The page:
The Tower Theatre will mark 75 years in business Monday with a day of activities including a screening of “Algiers,” the Charles Boyer film that opened the theater on Nov. 11, 1938.
Sacramento’s oldest continuously running daily movie house (minus a couple of few-month gaps), the Tower has had several incarnations, the most notable of which has been its now 30-year run as go-to spot for independent and foreign films.
Though not precisely on the corner, the Tower has been the cornerstone of the busy Land Park and Broadway intersection, standing even as the drugstore next door that spawned the Tower Records chain – and the subsequent Tower Records-Books-Video cluster across the street – came, stayed a while and went.
Seventy-five years is time enough to spark plentiful memories of and observations about the theater. Here are a few:
On Nov. 10, 1938, the Tower Theatre’s owners ran an advertisement in The Sacramento Bee trumpeting the theater’s opening, scheduled for the next day, as “the most important event in Sacramento’s theatrical history.”
For 25 cents, patrons could attend the opening-night festivities, which included a screening of “Algiers,” another feature called “Freshman Year” and the enjoyment of a new $200,000 theater.
“It was a big deal in 1938, in which there were not a lot of big deals,” Gordon Ball said of the Tower’s opening, which he attended with a friend. Ball was then a student at McClatchy High School.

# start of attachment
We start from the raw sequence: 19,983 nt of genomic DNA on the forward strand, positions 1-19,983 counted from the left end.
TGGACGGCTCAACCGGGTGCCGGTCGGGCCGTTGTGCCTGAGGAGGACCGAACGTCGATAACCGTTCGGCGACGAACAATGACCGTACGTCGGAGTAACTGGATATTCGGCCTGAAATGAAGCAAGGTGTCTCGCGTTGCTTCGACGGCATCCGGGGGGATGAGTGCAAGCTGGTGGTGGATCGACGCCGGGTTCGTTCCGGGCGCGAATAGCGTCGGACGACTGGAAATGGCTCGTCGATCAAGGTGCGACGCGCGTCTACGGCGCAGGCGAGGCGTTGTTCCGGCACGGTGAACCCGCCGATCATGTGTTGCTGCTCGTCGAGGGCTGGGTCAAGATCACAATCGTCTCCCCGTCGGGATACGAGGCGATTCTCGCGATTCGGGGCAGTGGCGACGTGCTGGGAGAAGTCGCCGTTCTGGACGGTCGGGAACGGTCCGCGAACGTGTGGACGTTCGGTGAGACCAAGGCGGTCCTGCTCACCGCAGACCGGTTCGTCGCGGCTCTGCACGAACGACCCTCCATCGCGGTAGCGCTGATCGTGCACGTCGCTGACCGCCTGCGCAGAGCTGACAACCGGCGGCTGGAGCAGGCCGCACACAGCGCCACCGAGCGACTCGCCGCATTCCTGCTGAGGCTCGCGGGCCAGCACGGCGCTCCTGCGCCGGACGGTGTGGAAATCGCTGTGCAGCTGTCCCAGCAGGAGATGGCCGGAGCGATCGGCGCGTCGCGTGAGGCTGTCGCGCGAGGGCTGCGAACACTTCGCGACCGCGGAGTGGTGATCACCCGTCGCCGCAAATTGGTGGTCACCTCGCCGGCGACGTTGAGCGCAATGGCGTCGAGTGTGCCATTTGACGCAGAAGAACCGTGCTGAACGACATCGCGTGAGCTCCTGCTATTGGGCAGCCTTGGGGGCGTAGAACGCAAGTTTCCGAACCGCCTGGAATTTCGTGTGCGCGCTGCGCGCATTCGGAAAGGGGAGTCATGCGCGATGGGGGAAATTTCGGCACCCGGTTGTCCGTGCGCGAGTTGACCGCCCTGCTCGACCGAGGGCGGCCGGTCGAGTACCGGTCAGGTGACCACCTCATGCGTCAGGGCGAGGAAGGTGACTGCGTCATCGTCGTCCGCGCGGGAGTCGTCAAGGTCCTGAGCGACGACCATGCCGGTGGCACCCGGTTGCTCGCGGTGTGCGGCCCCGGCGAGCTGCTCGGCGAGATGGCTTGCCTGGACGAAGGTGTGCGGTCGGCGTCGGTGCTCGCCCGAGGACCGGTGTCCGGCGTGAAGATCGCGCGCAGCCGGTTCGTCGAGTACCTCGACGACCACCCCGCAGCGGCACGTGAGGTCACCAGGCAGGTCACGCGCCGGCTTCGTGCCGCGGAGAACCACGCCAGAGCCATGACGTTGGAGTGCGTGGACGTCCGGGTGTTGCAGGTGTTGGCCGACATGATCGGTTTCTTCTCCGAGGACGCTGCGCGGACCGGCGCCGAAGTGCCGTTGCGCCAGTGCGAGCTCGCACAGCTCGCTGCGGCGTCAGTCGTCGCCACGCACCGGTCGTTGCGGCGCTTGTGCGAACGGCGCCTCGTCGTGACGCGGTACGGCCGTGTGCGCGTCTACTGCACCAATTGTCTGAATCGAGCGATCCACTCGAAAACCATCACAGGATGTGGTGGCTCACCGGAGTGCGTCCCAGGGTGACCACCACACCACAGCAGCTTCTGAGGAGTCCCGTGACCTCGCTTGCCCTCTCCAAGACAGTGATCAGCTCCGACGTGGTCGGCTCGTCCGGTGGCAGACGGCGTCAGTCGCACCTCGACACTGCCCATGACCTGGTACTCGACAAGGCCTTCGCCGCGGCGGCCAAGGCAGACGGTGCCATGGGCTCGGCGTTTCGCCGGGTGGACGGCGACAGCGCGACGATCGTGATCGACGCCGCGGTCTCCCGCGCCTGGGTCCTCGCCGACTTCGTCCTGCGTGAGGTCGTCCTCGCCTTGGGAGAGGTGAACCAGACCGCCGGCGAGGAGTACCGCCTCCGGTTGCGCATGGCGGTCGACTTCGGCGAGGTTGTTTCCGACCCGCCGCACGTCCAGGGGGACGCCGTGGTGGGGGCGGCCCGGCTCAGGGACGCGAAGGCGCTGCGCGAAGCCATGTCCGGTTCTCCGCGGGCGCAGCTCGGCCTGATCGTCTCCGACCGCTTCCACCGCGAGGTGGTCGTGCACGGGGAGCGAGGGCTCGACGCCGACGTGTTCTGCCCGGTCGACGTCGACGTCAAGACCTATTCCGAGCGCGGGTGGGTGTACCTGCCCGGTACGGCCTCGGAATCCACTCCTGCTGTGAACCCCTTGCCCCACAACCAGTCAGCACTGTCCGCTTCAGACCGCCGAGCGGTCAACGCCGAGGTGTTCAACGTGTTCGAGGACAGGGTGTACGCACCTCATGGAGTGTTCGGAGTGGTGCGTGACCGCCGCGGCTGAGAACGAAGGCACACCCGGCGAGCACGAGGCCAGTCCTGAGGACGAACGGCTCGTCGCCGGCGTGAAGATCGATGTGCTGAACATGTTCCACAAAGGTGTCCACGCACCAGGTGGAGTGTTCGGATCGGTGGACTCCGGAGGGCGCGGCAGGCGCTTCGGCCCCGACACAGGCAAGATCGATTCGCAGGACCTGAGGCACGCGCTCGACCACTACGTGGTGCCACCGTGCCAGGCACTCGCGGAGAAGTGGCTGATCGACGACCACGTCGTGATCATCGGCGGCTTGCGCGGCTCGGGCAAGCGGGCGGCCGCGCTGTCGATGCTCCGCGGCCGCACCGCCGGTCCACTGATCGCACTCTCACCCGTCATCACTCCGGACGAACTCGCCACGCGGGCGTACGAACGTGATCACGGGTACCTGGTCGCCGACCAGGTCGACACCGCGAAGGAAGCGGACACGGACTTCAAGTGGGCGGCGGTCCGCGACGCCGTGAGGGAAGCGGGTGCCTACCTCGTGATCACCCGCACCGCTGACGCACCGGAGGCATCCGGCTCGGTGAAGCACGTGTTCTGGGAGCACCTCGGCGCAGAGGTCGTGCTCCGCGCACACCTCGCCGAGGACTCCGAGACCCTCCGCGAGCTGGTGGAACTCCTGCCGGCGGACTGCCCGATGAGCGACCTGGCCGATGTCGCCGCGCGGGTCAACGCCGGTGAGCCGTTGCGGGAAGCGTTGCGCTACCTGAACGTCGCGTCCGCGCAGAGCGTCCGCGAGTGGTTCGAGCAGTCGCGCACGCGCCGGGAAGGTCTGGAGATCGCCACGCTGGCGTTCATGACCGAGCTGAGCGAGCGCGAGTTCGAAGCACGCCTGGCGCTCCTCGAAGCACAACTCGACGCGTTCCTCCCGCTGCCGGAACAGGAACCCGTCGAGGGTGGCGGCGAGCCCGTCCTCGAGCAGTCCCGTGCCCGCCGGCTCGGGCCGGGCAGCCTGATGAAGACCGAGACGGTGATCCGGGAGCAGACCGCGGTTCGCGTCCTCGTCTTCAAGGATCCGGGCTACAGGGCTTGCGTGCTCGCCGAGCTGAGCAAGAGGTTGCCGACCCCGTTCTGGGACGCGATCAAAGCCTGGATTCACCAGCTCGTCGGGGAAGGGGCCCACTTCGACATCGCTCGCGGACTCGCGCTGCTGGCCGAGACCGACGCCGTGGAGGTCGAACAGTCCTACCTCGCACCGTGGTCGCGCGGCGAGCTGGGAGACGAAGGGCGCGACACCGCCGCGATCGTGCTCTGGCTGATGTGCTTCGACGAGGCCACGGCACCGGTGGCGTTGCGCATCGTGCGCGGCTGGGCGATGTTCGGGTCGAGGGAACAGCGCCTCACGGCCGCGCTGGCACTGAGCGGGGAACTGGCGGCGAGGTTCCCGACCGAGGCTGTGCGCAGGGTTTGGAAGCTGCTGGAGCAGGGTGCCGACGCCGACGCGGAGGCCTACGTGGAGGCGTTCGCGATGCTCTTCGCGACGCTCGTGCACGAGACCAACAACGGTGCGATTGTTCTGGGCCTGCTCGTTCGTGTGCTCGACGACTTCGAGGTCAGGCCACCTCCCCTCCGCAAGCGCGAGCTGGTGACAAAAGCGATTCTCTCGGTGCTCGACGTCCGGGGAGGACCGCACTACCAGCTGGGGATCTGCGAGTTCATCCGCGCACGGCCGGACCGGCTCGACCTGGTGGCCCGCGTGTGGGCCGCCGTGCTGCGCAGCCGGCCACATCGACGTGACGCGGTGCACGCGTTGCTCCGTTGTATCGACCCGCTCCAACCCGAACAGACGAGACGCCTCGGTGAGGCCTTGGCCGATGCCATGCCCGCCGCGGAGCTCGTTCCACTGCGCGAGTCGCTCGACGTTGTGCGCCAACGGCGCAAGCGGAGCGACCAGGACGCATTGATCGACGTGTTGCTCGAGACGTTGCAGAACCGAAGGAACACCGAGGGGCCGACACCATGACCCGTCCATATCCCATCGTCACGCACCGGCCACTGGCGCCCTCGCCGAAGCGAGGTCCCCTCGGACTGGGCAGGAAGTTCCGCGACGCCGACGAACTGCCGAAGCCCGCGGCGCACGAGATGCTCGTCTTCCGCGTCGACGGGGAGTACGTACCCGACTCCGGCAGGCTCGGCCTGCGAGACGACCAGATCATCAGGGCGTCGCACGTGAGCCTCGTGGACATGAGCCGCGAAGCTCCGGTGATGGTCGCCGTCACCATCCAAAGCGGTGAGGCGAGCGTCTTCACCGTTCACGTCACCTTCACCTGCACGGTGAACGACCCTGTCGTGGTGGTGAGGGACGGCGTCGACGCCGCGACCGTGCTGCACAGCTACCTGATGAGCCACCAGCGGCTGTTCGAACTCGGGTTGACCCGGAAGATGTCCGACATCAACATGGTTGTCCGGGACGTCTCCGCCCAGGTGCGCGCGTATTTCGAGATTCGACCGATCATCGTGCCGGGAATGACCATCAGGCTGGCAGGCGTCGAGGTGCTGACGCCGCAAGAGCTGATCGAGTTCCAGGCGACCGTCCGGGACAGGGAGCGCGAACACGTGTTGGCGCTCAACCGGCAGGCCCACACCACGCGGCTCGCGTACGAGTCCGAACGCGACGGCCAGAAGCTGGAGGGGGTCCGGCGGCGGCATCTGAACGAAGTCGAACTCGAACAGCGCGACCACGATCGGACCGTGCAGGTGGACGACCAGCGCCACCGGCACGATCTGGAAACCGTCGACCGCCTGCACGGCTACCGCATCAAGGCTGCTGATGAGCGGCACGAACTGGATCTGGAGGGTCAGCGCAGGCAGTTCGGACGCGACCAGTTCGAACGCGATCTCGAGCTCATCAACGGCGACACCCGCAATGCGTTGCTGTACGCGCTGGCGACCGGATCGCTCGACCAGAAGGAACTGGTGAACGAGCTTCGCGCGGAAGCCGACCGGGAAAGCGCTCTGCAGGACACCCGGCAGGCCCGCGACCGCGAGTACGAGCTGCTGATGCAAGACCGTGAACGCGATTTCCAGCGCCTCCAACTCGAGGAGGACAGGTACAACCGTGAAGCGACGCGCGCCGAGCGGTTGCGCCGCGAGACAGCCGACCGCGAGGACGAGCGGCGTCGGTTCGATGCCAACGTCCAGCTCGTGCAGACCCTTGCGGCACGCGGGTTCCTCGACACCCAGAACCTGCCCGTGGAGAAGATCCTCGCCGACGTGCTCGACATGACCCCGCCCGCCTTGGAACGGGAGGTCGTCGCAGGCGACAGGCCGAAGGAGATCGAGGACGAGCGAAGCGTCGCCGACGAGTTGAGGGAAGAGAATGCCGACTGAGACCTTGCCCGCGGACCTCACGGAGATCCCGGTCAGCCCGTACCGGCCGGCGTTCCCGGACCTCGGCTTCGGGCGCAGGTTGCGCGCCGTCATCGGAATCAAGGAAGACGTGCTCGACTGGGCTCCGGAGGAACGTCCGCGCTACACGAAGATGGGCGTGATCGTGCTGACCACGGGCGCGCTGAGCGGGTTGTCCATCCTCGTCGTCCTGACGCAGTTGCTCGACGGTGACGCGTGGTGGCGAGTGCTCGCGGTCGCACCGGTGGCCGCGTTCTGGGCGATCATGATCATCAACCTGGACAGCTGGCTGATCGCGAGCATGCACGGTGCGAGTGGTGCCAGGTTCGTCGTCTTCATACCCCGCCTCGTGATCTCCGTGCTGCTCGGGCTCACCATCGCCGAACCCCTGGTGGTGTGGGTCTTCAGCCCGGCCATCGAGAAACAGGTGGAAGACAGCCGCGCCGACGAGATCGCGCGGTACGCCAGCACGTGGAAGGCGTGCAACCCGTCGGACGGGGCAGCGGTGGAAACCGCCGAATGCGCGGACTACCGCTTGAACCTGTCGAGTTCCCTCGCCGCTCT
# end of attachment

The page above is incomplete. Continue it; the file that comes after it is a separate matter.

It was not quite the fancy occasion the newspaper ad promised, though.
“I do not recall any klieg lights or a red carpet,” said Ball, a Carmichael resident and retired Air Force civilian employee. He and his friend wore “our everyday clothes – no neckties. As I recall, we just paid our admission and went in without any particular glorification of the event.”
The low-key approach actually suited the opening of a neighborhood theater that showed “subsequent-run” films. At the time, only studio-owned or closely aligned theaters, such as K Street’s Fox Senator, showed first-run films.
“Algiers,” which starred Boyer as a jewel thief and marked the Hollywood debut of the lovely Hedy Lamarr, was a few months old when it opened the Tower. It also was a remake of “ Pepe Le Moko,” a French movie released the previous year (Hollywood liked remakes then, too).
Ball said he wasn’t there for the film, but for the chance to see the new, 1,000-plus-capacity theater auditorium. He was impressed.
Accustomed to theaters with balconies, Ball said he admired the Tower’s “sweeping array of seats,” unbroken in descent from the loge section of stadium seats to the cheaper seats below.
Grandeur by attrition
When it opened in 1938, the Tower was one of many art deco Northern California movie theaters, distinctive for its 100-foot Tower but otherwise one of the crowd. But because so many contemporaries have been repurposed or razed, the Tower now counts as a jewel.
“It was not as grand or monumental” as movie palaces such as the Hippodrome (now the Crest) or the Alhambra when it was built, said Andrew Flink, 82, author of the book “A Century of Cinema in Sacramento, 1900-2000.” “But it is now, because of how things have gone.”
In other words, the Tower’s utilitarian design never rivaled the Moorish-themed, flourish-filled Alhambra (1927-1973), but it wins points for staying upright.
The box office that once sat center-front in the theater’s entry area is gone, but the terrazzo flooring and burgundy wall tile remain from the days when a young Flink would attend Saturday kiddie shows there.